Upgrade to Windows 7 installation questions

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Upgrade to Windows 7 installation questions

Post by Pilgrim »

It's been a looooooong time since I've done an upgrade to my custom built PC. I'm currently running Windows Vista Ultimate 32-bit and I need some reminders with plus & minus information on upgrading to Windows 7 Pro or Ultimate.

1. How about a "Repair" install, if possible to correct any/all current system issues?
2. An upgrade is most attractive since it retains all compatible programs and data. However, what if the system has unknown problems? Would they be an issue?
3. A Clean install typically is what many recommend for obvious reasons, e.g., #2 above. But that requires the installation of all programs and copying over of all data saved on another disk. Is there something that allows easy transfer of currently installed programs with the Clean install?
4. Lastly, what are the pros and cons of going with a 64-bit version of Windows 7? I believe that would require a Clean install since from what I've read, you cannot upgrade from a 32-bit system to a 64 bit system. Would most of my current programs work on a 64-bit system?

Any wisdom on the above would be greatly appreciated. I remember about 15+ years ago having to do a clean install of my then current system and it took me 3 12-hour days to get everything installed, adding all the personal 'tweaks' etc. and working properly. I dread the thought of having to do this again at my age! :hairout:

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Re: Upgrade to Windows 7 installation questions

Post by HansV »

To begin with 4: the 64-bit version of Windows can handle much more RAM than the 32-bit version.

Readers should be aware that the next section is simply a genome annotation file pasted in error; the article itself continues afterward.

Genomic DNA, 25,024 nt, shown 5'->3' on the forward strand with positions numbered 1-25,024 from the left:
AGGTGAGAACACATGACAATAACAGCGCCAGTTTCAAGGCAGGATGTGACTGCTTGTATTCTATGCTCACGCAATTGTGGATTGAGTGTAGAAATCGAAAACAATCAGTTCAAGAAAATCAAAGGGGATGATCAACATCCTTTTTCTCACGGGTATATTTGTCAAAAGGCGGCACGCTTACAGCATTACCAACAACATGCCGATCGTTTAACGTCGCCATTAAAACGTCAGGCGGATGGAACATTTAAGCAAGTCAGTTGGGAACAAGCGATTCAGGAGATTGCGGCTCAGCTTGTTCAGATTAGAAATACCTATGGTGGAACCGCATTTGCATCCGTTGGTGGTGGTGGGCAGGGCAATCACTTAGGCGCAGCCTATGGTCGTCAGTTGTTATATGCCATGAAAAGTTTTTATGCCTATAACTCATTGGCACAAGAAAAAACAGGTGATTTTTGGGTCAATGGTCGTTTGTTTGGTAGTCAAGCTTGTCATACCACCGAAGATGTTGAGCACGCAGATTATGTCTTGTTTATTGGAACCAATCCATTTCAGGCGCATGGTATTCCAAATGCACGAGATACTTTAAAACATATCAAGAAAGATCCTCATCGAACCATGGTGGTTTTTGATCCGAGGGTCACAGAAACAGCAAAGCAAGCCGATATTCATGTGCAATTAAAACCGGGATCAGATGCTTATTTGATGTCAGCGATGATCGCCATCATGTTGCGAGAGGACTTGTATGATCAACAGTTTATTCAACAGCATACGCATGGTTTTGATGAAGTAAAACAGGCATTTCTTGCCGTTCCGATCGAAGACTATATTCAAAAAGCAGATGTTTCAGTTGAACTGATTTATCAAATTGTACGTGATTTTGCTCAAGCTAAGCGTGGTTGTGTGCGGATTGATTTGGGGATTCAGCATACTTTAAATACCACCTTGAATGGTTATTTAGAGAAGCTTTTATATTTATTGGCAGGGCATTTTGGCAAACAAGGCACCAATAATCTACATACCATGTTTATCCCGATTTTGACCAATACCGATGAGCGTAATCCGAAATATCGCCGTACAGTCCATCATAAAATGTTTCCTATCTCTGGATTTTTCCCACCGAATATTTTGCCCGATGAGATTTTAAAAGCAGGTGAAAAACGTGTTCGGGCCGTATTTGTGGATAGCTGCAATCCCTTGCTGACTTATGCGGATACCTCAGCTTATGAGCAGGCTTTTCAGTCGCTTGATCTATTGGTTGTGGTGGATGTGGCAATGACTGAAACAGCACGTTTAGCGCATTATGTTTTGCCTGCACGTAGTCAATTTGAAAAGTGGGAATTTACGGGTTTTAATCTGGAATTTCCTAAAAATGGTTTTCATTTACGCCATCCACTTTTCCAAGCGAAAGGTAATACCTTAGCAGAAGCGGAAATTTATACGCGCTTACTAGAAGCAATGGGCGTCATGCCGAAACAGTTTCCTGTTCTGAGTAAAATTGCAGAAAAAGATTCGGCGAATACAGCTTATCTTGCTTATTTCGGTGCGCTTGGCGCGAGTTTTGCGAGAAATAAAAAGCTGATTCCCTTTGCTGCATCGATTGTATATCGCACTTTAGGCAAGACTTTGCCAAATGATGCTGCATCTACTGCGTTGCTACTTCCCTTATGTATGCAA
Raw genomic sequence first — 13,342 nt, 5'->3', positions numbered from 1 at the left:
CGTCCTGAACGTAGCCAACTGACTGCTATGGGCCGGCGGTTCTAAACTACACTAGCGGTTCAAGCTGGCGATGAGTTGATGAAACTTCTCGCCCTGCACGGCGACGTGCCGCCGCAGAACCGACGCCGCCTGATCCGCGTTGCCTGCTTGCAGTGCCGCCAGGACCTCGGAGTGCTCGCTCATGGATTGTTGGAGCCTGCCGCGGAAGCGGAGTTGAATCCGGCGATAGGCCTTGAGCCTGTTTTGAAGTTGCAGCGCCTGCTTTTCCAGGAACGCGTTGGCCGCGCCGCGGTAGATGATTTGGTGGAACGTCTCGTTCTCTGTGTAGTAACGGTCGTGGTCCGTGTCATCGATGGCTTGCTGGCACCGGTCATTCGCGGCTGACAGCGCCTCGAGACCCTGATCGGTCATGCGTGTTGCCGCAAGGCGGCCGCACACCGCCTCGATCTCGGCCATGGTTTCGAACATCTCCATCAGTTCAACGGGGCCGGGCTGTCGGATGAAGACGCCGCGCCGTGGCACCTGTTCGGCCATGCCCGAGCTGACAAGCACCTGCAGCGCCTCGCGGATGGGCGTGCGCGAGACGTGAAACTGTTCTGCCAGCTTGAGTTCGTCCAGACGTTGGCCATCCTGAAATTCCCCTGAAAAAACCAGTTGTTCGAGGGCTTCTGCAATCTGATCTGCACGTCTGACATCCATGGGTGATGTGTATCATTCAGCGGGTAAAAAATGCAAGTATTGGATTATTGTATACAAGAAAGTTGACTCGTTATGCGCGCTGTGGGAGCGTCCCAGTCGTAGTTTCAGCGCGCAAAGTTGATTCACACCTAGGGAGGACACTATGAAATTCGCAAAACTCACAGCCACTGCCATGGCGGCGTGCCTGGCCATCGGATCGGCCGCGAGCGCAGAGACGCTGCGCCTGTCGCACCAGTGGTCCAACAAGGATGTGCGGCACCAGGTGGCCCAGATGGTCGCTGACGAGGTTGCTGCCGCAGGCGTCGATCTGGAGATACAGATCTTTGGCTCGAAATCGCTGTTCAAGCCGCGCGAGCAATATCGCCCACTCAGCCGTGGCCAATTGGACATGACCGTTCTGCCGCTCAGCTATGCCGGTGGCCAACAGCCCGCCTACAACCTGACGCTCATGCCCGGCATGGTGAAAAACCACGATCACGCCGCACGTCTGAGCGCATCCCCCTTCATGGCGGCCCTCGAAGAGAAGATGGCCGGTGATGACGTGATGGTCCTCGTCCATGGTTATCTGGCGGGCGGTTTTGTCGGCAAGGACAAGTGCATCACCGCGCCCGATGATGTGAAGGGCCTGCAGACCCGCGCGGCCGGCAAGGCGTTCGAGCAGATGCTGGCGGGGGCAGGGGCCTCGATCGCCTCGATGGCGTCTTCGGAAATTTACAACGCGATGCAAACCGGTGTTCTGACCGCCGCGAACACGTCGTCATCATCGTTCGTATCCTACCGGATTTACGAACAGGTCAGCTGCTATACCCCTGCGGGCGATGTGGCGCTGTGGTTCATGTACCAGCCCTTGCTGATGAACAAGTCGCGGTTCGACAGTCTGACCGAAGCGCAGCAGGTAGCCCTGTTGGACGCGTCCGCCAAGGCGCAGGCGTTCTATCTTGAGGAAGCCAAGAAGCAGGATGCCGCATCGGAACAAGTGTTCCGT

The 32-bit version supports a maximum of 4 GB RAM, of which at most a bit more than 3 GB will be available to you. If you want to run memory-intensive programs, or if you often open many applications, that is rather limited. The 64-bit version of Windows 7 Pro / Ultimate can handle up to 192 GB, although not many users will have that much. 8 GB or 12 GB is plenty for most purposes.

64-bit Windows fully supports running 32-bit applications; you shouldn't experience problems with those. If you have still older 16-bit applications, compatibility mode is available, but you'd have to experiment.

However, you are correct that an in-place upgrade from 32-bit to 64-bit is not possible; you'd have to perform a clean install, so you'd have to reinstall and re-configure all your applications.

3/2/1: If you decide to stay with 32-bit, an in-place upgrade would be possible. You'd still have a completely new Windows (the entire Windows folder would be replaced), and if your current system doesn't have serious problems, I see no objection.

Keep in mind that Microsoft will end support for Windows 7 in January of 2020, some 10 months from now. You might consider moving to Windows 10...